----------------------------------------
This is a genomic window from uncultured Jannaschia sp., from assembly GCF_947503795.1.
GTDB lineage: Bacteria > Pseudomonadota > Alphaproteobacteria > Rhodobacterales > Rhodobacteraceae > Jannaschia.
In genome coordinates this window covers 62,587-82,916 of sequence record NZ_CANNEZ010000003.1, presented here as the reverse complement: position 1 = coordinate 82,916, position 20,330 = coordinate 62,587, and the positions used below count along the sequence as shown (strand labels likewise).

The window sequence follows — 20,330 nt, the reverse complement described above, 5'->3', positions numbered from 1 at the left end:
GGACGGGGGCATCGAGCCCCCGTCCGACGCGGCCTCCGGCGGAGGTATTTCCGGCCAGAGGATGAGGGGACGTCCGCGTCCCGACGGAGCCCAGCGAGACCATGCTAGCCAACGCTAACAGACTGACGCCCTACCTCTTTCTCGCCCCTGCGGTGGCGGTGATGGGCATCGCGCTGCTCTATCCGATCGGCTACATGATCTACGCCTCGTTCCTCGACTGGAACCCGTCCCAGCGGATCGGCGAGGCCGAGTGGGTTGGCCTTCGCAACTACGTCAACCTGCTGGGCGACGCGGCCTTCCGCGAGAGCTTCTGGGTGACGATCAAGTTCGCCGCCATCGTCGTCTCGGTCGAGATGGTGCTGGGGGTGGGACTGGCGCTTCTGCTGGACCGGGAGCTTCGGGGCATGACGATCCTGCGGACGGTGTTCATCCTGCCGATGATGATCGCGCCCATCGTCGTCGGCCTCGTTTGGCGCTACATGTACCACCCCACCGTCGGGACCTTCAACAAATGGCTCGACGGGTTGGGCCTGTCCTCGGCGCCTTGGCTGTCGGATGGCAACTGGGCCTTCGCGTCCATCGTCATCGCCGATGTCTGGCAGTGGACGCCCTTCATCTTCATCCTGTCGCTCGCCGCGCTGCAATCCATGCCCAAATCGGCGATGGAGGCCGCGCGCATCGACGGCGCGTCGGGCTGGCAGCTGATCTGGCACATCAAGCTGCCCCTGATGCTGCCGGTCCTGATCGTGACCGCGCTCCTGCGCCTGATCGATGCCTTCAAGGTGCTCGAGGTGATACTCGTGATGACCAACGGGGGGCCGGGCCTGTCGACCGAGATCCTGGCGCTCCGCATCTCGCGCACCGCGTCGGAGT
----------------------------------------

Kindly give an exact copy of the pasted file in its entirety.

This is a genomic window from uncultured Jannaschia sp., from assembly GCF_947503795.1.
GTDB lineage: Bacteria > Pseudomonadota > Alphaproteobacteria > Rhodobacterales > Rhodobacteraceae > Jannaschia.
In genome coordinates this window covers 62,587-82,916 of sequence record NZ_CANNEZ010000003.1, presented here as the reverse complement: position 1 = coordinate 82,916, position 20,330 = coordinate 62,587, and the positions used below count along the sequence as shown (strand labels likewise).

The window sequence follows — 20,330 nt, the reverse complement described above, 5'->3', positions numbered from 1 at the left end:
GGACGGGGGCATCGAGCCCCCGTCCGACGCGGCCTCCGGCGGAGGTATTTCCGGCCAGAGGATGAGGGGACGTCCGCGTCCCGACGGAGCCCAGCGAGACCATGCTAGCCAACGCTAACAGACTGACGCCCTACCTCTTTCTCGCCCCTGCGGTGGCGGTGATGGGCATCGCGCTGCTCTATCCGATCGGCTACATGATCTACGCCTCGTTCCTCGACTGGAACCCGTCCCAGCGGATCGGCGAGGCCGAGTGGGTTGGCCTTCGCAACTACGTCAACCTGCTGGGCGACGCGGCCTTCCGCGAGAGCTTCTGGGTGACGATCAAGTTCGCCGCCATCGTCGTCTCGGTCGAGATGGTGCTGGGGGTGGGACTGGCGCTTCTGCTGGACCGGGAGCTTCGGGGCATGACGATCCTGCGGACGGTGTTCATCCTGCCGATGATGATCGCGCCCATCGTCGTCGGCCTCGTTTGGCGCTACATGTACCACCCCACCGTCGGGACCTTCAACAAATGGCTCGACGGGTTGGGCCTGTCCTCGGCGCCTTGGCTGTCGGATGGCAACTGGGCCTTCGCGTCCATCGTCATCGCCGATGTCTGGCAGTGGACGCCCTTCATCTTCATCCTGTCGCTCGCCGCGCTGCAATCCATGCCCAAATCGGCGATGGAGGCCGCGCGCATCGACGGCGCGTCGGGCTGGCAGCTGATCTGGCACATCAAGCTGCCCCTGATGCTGCCGGTCCTGATCGTGACCGCGCTCCTGCGCCTGATCGATGCCTTCAAGGTGCTCGAGGTGATACTCGTGATGACCAACGGGGGGCCGGGCCTGTCGACCGAGATCCTGGCGCTCCGCATCTCGCGCACCGCGTCGGAGT